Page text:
Focusing Our Efforts As Teachers

There are only so many things we can handle at once.

I am a Type-A personality.  I like lists and charts, direction, goals, focus, stability.  I am the first person to flip out when there is a change in plans.  I am overburdened, busy, running 200 mile an hour Indy races in my brain all day from 6am to 8pm (and sometimes even later as you can tell from the timestamps on some of my blog posts).  I’ve done my fair share of complaining, bemoaning, regretting, arguing, and making excuses.

But when it comes to what happens in my classroom and in public school education, nothing gets accomplished when we waste so much of our time hating the “Yes, we can’s” and justifying our unwillingness with the “No, we can’t’s.”

We, teachers, all need to refocus on what is most important to us, and defend that with everything we have.  So, I ask you, what is it?  What is important?  Are test scores and merit-based pay important?  Is this initiative or that program important?  Is volunteering to the point of exhaustion important?


What is important, and the reason we do what we do, is the education of our students.

I encourage you, as we move toward the new school year, to look at every opportunity, every challenge, every unfunded mandate, every document you have to fill out, every volunteer request, and every change in policy, really look at each of these things and figure out what must I do to positively impact the education of my students.  Don’t look at frameworks like RtI as burdensome duties, see them as opportunities to improve your teaching by focusing in on one student’s learning at a time.  Don’t ask for permission to use cell phones as a form of technology in your classroom to make up for the lack of technology funding in the district, ask for forgiveness if something goes wrong.  Don’t jump to “No, we can’t” when something new comes along, try to find innovative ways to achieve.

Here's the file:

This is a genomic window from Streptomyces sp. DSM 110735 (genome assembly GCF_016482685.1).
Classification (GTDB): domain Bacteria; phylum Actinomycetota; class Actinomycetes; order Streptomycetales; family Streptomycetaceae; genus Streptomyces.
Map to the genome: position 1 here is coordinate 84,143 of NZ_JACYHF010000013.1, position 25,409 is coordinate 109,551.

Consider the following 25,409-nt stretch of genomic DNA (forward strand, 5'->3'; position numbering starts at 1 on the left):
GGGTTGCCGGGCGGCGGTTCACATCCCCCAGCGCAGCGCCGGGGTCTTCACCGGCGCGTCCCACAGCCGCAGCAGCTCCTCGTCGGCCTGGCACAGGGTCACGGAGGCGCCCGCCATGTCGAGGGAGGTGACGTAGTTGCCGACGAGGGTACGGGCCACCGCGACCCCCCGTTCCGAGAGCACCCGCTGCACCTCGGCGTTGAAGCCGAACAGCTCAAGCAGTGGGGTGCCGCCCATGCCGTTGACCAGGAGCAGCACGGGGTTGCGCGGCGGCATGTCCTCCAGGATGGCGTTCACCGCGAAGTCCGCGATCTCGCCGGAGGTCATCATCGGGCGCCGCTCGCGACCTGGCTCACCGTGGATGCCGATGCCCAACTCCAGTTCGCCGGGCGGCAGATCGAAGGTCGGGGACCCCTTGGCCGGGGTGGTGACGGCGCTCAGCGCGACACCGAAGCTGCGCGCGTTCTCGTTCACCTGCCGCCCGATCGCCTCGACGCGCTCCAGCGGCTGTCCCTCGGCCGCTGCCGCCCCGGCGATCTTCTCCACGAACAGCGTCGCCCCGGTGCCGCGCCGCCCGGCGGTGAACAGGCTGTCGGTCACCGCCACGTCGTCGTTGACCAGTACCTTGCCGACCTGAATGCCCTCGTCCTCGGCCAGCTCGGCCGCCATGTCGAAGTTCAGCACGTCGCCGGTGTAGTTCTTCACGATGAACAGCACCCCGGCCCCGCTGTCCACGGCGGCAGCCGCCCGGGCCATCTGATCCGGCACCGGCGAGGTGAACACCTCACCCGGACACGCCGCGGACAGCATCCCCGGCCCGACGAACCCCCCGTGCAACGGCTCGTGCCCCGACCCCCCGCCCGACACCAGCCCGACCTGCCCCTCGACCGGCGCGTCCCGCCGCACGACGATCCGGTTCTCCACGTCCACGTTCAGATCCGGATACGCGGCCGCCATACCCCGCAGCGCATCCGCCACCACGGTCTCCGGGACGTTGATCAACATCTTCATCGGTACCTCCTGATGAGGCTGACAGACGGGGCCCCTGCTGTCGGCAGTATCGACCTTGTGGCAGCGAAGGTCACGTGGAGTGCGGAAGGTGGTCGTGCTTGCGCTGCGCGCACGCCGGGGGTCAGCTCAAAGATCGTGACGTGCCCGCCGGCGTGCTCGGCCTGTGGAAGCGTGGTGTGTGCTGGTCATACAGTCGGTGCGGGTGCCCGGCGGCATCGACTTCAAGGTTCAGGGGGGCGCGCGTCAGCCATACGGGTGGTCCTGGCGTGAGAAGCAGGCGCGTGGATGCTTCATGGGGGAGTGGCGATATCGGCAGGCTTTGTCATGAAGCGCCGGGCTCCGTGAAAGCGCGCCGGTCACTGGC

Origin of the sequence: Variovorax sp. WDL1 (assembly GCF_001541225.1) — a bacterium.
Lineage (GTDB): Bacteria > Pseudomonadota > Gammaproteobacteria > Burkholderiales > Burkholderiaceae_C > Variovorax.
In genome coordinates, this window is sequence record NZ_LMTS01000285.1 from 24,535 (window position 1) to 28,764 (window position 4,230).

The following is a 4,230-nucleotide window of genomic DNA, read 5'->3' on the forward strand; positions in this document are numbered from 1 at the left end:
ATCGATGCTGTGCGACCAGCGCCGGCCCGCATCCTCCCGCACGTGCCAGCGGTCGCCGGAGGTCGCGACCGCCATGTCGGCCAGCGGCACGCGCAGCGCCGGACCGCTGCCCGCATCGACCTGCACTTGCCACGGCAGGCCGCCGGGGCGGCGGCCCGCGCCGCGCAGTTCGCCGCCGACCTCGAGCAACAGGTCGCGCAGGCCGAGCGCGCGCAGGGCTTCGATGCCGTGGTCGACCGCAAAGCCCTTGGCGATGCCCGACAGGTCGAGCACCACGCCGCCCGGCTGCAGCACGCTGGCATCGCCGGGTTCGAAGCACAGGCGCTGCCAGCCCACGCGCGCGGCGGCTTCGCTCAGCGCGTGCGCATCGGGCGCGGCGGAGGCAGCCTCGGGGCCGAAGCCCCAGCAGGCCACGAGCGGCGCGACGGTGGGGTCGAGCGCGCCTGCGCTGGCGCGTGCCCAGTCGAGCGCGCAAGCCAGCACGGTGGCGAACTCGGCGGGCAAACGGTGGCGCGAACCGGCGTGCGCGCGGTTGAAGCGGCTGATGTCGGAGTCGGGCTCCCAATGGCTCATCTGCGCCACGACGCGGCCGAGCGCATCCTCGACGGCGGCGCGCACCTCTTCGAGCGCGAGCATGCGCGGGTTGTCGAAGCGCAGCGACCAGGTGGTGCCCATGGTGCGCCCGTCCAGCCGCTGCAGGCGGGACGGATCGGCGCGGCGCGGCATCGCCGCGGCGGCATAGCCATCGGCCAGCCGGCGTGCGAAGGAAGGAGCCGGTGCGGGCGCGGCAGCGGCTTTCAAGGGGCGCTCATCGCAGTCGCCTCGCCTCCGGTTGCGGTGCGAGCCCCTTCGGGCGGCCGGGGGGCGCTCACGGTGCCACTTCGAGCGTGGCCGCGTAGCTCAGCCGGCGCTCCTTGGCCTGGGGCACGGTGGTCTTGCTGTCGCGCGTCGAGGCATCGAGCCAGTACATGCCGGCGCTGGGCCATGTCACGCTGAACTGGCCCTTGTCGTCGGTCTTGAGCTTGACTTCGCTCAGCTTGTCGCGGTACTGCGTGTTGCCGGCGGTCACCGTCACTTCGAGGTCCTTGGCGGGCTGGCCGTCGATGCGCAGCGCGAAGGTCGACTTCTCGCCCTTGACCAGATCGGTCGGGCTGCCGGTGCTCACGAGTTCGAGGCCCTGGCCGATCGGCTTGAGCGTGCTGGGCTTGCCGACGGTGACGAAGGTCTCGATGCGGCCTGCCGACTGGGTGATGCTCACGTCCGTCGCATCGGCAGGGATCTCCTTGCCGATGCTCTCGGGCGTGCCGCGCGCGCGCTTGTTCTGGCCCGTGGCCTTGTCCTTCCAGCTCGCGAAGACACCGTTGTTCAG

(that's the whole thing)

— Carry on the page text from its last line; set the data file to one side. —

If we want to raise our profession and public education, we have to focus on being professionals.  Professionals digest all of the issues at hand before making decisions.  They don’t whine and act like babies when change happens, they lead change through innovation and initiative.  Professional educators don’t let policy makers walk all over their profession, they stand up and use their intelligence to gain back control in the political climate.

Start by defining your role as an educator.  Put children and education first.  If something isn’t educationally sound, change it, make it your own, make it work for your kids rather than against them.  Think around policies–ask yourself, “Why can’t I/we/my school/my community/my state do that?”   But don’t give in to the instant complaint syndrome.

“We don’t have the money.”  “Teachers are already doing too much as it is.”  Yes, we all know this.  So, we can dwell on it until policy and law stomp all over us, or we can pull ourselves back up by the bootstraps, stop sniveling like children, and be the experts in education.

Be the change you want to see in your world.


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